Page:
|Type||Privately held company|
|Headquarters||San Luis Obispo, California, U.S.|
|Kyle Wiens, CEO|
Luke Soules, CXO
|Creative Commons BY-NC-SA|
iFixit is an American e-commerce and how-to website which sells repair parts and publishes free wiki-like online repair guides for consumer electronics and gadgets. The company also performs product teardowns of consumer devices. It is a private company in San Luis Obispo, California. The company was founded in 2003, as a result of Kyle Wiens not being able to locate an Apple iBook G3 repair manual while the founders were attending Cal Poly.
iFixit has released product teardowns of new mobile and laptop devices, which provides advertising for the company's parts and equipment sales. These teardowns have been covered by PC World, The Mac Observer, NetworkWorld and other publications.
Co-founder Kyle Wiens has said that he aims to reduce electronic waste by teaching people to repair their own gear, and by offering tools, parts, and a forum to discuss repairs. In 2011, he travelled through Africa with a documentary team to meet a community of electronics technicians who fix and remake the world's discarded electronics.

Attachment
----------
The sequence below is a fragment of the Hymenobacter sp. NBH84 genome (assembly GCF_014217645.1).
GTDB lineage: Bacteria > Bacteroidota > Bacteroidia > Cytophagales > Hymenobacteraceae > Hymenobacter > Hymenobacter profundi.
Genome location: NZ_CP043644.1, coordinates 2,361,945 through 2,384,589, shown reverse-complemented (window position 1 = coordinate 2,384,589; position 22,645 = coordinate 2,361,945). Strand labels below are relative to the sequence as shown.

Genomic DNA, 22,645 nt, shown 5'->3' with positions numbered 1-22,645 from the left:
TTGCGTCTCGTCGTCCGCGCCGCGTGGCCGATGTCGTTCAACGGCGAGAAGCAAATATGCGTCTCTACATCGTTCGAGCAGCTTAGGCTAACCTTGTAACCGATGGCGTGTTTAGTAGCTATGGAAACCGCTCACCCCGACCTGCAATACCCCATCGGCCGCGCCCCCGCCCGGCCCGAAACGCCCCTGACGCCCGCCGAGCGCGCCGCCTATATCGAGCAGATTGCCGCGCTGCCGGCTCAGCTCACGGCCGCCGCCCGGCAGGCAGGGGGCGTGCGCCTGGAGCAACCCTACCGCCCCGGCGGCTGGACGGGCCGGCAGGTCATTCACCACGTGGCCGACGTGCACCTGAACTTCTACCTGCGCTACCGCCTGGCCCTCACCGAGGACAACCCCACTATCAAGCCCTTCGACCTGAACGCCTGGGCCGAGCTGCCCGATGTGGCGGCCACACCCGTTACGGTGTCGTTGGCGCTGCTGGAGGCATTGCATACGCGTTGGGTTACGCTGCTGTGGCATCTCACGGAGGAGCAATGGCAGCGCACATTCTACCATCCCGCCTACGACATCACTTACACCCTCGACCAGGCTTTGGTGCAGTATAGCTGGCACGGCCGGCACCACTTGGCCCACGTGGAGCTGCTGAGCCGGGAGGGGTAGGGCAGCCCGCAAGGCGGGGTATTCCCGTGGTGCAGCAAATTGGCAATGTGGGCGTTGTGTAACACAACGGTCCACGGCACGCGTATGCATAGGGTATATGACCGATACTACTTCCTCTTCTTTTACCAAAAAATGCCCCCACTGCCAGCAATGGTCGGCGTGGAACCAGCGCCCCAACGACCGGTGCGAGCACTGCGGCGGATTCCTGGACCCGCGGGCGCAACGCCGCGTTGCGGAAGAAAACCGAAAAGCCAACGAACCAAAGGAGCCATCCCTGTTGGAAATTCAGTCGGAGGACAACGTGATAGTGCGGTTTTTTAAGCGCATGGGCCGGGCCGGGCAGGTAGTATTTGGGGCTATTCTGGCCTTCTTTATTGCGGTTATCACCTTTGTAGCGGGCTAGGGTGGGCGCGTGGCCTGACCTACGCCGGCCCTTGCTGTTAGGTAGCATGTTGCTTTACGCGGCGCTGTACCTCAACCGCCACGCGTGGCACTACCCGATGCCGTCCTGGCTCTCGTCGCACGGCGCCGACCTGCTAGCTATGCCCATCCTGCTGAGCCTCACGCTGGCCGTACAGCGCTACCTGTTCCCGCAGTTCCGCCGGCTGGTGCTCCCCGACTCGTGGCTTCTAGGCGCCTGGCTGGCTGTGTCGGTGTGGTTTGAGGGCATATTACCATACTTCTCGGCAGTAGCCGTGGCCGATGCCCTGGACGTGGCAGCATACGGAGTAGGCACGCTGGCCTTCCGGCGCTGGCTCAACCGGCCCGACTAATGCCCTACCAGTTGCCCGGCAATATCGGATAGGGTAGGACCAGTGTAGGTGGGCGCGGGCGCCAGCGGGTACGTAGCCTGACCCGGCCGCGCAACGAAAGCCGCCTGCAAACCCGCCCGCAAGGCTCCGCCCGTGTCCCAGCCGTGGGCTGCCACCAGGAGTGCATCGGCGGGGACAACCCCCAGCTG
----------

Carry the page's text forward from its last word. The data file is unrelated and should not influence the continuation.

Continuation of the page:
iFixit provides a software as a service platform known as Dozuki to allow others to use iFixit's documentation framework to produce their own documentation. O'Reilly Media's Make and Craft magazines use Dozuki to feature community guides alongside instructions originally written by the staff for the print magazine.[failed verification]
During the COVID-19 pandemic, iFixit and CALPIRG, the California arm of the Public Interest Research Group, worked with hospitals and medical research facilities to gather the largest known database of medical equipment manuals and repair guides to help support the health industry during the pandemic.
In September 2015, Apple removed the iFixit app from the App Store in reaction to the company's publication of a teardown of a developer pre-release version of the Apple TV (4th generation) obtained under Apple's Developer Program violating a signed Non-Disclosure Agreement and as such their developer account was suspended. In response iFixit says it has worked on improving its mobile site for users to access its services through a mobile browser.
In April 2019, it was revealed that some Oculus Quest and Oculus Rift S devices contain a physical easter egg reading "Hi iFixit! We See You!", illustrating the fact that device manufacturers are well aware of iFixit.
- Consumer Rights Act 2015
- Do it yourself
- Electronics right to repair
- Magnuson–Moss Warranty Act
- Repair Café
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